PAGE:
(02-10-2016, 10:05 AM)Sequentia Wrote: Does anyone know of a hand missal that adapts the Book of Common Prayer for Catholic use? I know that there is the Book of Divine Worship (not really in use any longer and out of print) and the new "Divine Worship: The Missal" to be in use at Anglican Ordinariate parishes, but these are ginormous (not to mention very expensive) and are meant to be altar missals.

Or are the two I listed above the only editions you can presently get? It would be nice to have a hand missal, especially for personal prayer.

I'm not sure exactly what you're looking for, but the "Anglican Missal" is such a book. It's out of print and no longer used, but you can get a free pdf version and used versions are usually in the $40 range from what I've seen.
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#5
Thanks for the information everyone. I will definitely look into the Lancelot Andrewes Press BCP and other books. Sadly no money as of now but perhaps I can receive something like this as a gift for my birthday. Grin

I am saddened by the fact that there are no Anglican Ordinariate parishes close to me. "Western Rite" Orthodoxy to me just sounds very odd; there is no "West" without recognition of the Bishop of Rome, in my opinion. Huh?
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#6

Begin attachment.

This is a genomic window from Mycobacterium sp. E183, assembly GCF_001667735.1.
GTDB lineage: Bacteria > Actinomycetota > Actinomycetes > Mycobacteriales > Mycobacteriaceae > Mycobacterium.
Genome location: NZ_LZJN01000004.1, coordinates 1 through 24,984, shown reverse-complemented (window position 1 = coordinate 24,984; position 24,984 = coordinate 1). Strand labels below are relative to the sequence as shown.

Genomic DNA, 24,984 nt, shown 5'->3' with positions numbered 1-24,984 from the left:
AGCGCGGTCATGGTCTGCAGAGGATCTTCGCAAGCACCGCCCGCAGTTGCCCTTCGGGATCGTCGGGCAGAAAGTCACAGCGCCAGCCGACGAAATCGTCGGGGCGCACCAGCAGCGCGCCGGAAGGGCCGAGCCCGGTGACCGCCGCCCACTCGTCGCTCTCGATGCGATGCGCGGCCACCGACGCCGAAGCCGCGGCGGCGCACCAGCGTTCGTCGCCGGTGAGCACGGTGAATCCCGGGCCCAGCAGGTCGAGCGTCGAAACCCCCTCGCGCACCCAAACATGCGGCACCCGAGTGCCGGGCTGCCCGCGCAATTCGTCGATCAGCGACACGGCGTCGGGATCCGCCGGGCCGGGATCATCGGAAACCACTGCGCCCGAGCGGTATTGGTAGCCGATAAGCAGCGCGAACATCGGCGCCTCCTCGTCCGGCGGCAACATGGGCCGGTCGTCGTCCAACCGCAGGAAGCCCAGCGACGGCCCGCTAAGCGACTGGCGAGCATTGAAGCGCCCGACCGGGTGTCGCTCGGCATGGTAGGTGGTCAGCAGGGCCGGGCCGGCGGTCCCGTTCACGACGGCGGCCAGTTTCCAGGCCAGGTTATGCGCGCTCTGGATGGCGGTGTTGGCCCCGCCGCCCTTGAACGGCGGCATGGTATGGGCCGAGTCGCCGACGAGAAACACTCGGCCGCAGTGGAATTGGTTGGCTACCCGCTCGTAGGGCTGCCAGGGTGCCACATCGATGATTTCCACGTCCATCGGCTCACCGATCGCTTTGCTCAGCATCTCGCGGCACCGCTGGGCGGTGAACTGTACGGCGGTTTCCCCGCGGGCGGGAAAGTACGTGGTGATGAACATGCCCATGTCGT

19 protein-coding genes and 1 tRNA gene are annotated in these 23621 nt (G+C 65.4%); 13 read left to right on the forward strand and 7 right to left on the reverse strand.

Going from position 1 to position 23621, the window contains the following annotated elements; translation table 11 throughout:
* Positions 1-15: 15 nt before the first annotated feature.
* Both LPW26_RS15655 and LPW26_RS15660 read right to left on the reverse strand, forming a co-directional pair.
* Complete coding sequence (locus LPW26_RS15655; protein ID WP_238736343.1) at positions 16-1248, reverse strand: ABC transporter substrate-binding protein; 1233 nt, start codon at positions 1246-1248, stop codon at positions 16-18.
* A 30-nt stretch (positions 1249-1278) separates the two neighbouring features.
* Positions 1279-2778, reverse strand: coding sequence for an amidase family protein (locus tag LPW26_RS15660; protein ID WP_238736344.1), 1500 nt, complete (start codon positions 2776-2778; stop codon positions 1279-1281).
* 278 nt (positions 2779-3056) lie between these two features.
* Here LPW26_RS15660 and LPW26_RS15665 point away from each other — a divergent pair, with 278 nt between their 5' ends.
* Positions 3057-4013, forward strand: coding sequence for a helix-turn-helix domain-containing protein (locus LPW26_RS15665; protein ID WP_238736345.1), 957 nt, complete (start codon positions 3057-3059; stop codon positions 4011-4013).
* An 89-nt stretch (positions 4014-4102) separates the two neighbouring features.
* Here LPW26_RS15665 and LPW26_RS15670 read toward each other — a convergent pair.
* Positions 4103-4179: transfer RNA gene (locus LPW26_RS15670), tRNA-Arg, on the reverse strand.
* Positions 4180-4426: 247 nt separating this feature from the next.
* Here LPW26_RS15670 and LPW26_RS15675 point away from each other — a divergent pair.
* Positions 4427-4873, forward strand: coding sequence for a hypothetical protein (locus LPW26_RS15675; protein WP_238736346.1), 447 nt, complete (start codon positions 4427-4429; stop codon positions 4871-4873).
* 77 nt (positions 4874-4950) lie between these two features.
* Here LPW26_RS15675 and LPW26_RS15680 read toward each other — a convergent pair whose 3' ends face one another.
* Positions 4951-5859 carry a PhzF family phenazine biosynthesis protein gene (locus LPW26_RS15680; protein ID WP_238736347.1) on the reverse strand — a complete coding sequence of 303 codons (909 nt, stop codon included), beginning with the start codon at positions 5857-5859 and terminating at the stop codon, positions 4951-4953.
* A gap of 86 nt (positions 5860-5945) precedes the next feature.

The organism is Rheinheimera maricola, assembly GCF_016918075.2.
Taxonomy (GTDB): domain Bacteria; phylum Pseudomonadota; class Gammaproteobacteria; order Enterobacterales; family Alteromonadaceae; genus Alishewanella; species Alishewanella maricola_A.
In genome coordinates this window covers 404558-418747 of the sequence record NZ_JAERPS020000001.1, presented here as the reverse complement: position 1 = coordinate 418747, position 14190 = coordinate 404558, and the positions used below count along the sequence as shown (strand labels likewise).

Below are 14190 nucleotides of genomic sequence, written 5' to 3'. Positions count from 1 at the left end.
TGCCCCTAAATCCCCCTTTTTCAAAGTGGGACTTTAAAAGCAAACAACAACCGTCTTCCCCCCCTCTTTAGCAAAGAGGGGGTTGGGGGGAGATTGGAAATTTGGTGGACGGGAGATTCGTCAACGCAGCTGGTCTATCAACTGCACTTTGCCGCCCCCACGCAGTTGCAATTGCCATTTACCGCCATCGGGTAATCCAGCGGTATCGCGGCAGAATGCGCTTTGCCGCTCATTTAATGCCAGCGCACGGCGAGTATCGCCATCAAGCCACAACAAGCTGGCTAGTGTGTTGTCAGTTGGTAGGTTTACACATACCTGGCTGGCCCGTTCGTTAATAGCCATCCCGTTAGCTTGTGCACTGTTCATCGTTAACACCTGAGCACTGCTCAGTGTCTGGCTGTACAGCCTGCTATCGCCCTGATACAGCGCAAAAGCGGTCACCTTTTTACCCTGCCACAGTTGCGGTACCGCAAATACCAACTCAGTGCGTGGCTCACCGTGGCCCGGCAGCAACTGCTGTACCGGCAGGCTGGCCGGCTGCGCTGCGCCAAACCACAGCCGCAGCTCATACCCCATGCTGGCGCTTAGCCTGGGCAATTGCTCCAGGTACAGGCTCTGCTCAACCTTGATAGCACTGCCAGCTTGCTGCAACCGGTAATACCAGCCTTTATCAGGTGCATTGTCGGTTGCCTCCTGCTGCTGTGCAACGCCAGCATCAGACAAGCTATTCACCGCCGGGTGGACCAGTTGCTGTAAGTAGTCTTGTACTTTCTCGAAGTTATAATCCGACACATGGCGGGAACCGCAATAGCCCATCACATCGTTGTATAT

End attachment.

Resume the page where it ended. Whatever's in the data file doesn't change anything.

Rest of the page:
(02-10-2016, 09:32 PM)Sequentia Wrote: Thanks for the information everyone. I will definitely look into the Lancelot Andrewes Press BCP and other books. Sadly no money as of now but perhaps I can receive something like this as a gift for my birthday. Grin

I am saddened by the fact that there are no Anglican Ordinariate parishes close to me. "Western Rite" Orthodoxy to me just sounds very odd; there is no "West" without recognition of the Bishop of Rome, in my opinion. Huh?

You'd be surprised actually. You ought to read St. Bedes Ecclesiastical History of the English People or Gregory of Tours History of the Franks, or read of the saints of the Isles like St. Guthlac, Cuthbert and Columba. You'll find very little references to the papacy as we know it today. Not to say that Rome wasn't important,but things were quite different back than. I bet most monks and layman had no idea who the pope in Rome was or would even care to know. In Wales it's said that there are fragments of Coptic artifacts, and Irish monasticism is suspiciously similar to the desert fathers. The spirit of the ancient pre schism West was linked to the desert fathers.

The website Orthodox England has some good stuff about all this but I do not reccommend it because the author is a viciously anti Western and anti Catholic Orthodox Priest for ROCOR. It's sad because there are some good things about pre schism saints, customs, history etc. Seriously though, check out the books I mentioned.

Western Orthodoxy is mostly the pet child of disaffected Anglicans that want the fullness of the West without links to the Roman Church or the theology and piety of the counter Reformation. It's mostly an attempted re construction of something that probably didn't exist exactly. Kind of like a historical reenactment. Western Orthodox are pretty much pariahs and exiles with little love and support from their hierarchs.